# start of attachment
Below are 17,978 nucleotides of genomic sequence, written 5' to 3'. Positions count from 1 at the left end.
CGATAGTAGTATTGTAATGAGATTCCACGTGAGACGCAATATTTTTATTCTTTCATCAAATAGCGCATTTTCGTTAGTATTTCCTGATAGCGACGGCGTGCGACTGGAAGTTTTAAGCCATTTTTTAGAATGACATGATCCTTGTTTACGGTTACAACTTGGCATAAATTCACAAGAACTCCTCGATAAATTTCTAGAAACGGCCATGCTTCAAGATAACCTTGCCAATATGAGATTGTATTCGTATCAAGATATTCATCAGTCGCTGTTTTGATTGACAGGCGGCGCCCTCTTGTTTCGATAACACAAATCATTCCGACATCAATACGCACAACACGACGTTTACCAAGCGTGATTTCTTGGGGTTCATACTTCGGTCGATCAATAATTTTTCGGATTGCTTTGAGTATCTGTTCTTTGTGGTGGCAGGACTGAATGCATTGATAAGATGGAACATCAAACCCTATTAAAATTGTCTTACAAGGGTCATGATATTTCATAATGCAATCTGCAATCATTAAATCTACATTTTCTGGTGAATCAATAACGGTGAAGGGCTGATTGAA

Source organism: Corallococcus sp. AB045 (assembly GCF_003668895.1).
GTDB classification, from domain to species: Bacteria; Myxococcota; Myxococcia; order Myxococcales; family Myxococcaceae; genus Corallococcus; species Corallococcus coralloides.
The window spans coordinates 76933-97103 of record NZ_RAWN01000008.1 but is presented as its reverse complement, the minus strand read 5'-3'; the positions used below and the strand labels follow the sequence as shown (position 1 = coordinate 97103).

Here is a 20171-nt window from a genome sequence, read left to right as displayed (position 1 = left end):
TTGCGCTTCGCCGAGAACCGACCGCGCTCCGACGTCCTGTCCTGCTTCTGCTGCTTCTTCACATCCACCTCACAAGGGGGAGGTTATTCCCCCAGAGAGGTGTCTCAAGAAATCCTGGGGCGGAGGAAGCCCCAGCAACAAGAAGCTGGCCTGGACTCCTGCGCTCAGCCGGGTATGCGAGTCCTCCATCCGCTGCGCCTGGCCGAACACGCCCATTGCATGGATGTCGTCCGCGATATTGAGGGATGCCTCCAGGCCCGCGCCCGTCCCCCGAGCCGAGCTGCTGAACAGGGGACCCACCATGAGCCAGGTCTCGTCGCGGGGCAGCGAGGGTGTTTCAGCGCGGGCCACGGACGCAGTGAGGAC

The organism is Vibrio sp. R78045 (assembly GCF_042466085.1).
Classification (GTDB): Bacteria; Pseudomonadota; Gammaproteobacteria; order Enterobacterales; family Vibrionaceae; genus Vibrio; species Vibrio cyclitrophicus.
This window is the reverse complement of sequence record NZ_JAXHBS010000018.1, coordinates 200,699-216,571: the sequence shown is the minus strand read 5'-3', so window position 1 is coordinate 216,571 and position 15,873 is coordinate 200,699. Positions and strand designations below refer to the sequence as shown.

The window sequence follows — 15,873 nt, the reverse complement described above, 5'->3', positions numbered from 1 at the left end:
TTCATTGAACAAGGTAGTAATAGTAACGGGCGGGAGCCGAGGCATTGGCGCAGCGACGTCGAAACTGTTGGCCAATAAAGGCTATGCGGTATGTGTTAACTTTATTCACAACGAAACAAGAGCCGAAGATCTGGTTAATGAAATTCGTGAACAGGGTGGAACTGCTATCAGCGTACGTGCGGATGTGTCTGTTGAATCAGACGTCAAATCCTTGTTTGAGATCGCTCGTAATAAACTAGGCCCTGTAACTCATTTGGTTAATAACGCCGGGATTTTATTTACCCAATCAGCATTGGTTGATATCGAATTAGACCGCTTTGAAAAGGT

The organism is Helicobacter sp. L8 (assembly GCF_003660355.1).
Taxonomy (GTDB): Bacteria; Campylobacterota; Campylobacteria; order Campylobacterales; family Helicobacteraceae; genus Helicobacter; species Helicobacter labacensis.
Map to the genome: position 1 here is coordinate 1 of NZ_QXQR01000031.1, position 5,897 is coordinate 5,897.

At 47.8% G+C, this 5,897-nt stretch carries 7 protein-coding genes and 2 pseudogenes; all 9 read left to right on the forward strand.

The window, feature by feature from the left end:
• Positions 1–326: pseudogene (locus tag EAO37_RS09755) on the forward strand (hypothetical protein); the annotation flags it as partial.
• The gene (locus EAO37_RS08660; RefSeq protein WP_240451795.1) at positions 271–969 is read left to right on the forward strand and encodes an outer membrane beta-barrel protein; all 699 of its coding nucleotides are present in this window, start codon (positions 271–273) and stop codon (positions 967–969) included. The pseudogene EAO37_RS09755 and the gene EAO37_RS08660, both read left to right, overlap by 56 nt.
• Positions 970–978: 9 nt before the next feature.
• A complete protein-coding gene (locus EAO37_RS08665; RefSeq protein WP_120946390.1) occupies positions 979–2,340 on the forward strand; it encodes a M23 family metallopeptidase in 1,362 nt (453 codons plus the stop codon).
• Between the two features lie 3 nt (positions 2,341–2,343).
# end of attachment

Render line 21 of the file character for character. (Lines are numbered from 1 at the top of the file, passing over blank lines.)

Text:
• A complete protein-coding gene (locus EAO37_RS08665; RefSeq protein WP_120946390.1) occupies positions 979–2,340 on the forward strand; it encodes a M23 family metallopeptidase in 1,362 nt (453 codons plus the stop codon).